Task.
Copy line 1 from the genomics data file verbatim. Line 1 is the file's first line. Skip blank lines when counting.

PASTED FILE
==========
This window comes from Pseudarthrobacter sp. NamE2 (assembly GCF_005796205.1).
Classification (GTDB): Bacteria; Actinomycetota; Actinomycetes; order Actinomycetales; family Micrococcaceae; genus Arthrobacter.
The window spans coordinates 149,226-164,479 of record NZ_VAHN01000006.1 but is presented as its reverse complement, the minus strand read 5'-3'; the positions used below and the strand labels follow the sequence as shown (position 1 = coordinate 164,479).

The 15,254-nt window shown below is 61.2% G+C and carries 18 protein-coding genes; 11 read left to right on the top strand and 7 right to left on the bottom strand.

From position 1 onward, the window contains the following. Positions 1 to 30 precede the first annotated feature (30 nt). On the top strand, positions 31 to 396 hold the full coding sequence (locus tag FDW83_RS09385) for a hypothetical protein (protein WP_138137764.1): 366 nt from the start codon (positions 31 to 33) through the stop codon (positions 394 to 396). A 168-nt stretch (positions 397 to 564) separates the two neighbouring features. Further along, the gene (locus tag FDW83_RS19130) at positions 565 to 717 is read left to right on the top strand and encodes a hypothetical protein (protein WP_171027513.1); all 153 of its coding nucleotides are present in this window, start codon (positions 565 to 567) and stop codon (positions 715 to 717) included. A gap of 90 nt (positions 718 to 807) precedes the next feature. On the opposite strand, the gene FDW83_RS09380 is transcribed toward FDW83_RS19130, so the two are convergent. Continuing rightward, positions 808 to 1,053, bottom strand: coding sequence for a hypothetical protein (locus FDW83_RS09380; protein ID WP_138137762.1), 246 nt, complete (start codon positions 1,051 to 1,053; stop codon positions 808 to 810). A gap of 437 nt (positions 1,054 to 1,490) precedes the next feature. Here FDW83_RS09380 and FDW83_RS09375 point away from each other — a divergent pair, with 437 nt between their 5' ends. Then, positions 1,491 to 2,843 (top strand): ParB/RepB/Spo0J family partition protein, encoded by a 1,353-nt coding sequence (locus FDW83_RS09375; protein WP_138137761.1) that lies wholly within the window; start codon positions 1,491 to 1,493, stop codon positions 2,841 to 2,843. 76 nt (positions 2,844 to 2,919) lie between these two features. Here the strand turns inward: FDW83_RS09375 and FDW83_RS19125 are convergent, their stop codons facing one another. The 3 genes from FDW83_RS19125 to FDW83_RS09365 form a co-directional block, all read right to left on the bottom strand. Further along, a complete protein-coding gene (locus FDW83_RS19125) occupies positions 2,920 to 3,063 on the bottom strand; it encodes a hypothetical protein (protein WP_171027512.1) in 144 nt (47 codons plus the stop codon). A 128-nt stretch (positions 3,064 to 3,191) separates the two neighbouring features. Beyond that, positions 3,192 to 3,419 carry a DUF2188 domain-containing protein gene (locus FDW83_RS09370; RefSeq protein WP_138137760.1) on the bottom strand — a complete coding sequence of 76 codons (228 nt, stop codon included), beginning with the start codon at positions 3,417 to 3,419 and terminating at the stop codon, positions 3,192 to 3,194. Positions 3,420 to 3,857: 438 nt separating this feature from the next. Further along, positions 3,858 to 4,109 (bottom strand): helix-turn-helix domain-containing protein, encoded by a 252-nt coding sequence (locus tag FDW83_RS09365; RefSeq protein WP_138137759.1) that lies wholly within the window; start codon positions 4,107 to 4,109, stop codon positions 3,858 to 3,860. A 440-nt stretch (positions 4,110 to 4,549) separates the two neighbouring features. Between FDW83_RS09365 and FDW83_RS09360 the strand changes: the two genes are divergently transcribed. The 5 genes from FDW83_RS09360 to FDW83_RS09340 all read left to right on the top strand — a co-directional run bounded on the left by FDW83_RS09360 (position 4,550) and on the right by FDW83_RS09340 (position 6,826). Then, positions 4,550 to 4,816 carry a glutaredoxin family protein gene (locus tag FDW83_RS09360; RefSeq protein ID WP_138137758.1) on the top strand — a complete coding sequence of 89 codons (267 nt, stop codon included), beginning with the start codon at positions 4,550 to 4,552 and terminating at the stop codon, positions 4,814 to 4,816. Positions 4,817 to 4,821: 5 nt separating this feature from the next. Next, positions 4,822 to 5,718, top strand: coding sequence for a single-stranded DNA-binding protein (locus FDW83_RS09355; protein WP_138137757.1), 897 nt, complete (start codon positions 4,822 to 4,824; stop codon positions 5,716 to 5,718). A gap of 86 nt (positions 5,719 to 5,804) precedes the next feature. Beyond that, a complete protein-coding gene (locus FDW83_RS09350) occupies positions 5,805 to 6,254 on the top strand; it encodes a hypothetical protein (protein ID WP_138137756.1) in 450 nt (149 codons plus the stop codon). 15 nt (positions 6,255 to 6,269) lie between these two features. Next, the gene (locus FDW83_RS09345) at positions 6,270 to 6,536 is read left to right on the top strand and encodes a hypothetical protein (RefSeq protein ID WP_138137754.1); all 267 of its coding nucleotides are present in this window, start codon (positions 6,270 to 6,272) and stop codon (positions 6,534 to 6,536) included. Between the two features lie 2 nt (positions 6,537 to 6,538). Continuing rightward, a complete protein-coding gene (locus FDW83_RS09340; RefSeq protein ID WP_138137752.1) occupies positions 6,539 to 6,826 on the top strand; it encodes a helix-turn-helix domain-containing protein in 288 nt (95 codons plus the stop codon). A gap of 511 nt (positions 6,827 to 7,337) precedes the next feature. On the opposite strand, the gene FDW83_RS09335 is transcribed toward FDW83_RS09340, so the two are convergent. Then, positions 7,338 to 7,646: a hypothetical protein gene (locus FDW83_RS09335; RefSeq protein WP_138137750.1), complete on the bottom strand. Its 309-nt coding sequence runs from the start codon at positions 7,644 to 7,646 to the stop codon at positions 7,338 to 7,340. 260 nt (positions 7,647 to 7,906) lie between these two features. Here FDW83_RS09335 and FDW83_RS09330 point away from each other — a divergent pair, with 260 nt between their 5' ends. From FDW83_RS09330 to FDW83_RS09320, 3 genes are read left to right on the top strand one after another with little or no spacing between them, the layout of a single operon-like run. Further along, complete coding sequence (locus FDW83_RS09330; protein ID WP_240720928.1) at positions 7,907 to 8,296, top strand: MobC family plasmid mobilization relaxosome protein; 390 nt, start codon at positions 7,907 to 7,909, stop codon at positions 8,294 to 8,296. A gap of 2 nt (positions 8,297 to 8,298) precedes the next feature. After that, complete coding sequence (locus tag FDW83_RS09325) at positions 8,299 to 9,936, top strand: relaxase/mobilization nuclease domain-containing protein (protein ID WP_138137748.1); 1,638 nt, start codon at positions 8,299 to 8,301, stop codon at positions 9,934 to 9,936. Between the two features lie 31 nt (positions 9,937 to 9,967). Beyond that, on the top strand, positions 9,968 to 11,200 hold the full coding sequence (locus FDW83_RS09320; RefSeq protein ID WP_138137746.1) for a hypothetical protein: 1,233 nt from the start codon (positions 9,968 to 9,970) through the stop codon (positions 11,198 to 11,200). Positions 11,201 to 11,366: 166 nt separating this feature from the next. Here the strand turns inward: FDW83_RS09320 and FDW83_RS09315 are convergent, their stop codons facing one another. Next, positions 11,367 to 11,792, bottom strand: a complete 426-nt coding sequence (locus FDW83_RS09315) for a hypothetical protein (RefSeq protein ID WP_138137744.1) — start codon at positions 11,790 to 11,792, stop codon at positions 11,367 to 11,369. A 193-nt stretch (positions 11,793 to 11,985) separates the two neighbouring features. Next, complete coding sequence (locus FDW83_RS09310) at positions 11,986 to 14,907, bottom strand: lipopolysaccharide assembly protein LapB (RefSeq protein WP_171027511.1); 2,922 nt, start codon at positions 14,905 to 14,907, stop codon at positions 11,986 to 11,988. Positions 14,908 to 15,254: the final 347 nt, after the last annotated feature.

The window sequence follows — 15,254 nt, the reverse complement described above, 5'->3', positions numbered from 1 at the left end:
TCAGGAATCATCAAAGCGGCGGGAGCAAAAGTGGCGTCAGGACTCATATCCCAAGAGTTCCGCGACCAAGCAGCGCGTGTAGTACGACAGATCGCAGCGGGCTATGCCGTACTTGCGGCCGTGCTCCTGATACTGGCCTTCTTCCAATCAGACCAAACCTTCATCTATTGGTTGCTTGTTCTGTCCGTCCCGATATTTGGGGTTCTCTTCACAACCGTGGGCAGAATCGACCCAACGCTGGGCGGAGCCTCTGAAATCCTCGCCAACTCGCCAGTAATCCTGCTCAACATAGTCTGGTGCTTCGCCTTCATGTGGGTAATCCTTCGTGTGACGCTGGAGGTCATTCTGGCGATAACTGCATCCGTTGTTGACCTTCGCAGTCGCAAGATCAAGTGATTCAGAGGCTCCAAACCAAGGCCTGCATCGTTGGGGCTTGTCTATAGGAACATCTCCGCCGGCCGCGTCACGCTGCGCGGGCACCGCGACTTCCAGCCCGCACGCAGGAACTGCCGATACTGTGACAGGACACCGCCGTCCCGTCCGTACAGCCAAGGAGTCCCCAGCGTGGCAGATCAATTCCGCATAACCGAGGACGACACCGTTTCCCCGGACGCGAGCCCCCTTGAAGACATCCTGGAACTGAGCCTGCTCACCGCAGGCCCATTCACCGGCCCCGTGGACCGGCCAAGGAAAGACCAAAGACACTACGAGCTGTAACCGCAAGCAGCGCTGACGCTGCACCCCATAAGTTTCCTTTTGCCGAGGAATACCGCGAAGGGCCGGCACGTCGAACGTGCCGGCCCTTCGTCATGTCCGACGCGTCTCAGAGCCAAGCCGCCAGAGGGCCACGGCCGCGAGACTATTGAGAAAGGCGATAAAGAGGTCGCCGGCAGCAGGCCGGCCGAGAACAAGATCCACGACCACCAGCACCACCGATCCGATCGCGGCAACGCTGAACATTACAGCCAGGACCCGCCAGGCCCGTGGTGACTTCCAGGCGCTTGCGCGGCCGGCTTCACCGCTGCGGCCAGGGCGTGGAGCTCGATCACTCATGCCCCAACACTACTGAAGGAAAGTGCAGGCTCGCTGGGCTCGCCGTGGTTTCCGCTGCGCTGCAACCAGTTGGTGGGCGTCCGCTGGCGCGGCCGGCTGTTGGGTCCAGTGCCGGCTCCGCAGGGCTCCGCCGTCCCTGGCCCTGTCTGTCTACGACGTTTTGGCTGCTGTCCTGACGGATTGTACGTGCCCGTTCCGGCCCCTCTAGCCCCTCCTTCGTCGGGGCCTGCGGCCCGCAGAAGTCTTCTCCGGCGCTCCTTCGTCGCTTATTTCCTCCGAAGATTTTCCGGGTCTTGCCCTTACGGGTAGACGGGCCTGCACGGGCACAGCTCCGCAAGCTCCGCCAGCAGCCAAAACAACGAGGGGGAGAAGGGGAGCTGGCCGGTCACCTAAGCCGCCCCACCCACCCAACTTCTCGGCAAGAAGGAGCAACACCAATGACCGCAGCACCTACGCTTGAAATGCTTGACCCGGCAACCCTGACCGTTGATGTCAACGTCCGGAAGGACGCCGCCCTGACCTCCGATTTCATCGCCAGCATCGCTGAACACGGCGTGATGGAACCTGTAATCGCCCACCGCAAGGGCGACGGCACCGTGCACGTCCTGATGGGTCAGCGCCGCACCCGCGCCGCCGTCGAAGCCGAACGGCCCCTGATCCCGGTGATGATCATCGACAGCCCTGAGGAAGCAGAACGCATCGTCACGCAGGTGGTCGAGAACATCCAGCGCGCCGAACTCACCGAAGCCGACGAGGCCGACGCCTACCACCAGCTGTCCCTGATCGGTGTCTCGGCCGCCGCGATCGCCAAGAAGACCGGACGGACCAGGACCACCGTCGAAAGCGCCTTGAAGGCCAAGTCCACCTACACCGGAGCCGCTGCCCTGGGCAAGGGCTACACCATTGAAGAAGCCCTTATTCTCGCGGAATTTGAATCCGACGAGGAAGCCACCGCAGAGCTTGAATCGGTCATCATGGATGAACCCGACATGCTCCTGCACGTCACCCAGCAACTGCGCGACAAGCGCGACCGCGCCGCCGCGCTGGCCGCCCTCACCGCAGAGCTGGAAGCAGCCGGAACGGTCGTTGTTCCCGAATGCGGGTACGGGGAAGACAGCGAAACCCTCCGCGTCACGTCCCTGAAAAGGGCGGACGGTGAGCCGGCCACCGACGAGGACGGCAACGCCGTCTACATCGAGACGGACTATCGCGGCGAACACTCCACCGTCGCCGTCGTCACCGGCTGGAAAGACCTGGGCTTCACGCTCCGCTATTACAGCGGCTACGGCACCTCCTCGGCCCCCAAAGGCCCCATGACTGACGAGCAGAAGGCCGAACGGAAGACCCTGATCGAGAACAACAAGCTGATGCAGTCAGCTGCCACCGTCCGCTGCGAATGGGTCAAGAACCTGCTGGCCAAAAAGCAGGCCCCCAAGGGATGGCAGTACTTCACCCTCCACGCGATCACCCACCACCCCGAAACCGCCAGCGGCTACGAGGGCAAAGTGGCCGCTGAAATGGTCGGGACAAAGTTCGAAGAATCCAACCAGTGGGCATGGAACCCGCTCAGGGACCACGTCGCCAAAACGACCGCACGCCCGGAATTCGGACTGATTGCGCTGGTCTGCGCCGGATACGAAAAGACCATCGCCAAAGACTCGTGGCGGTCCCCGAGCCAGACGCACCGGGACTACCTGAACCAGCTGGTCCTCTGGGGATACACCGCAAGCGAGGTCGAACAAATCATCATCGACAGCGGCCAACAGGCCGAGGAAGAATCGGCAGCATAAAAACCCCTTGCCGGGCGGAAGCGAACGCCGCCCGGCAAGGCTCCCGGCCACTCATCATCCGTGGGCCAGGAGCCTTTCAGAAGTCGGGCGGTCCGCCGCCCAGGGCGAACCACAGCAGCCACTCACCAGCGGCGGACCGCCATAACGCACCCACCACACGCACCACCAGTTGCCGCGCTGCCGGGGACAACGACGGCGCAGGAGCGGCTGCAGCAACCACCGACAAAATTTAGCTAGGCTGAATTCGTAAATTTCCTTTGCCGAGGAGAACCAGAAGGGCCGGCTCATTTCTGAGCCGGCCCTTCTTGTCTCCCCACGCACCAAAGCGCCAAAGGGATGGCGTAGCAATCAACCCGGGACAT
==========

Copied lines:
This window comes from Pseudarthrobacter sp. NamE2 (assembly GCF_005796205.1).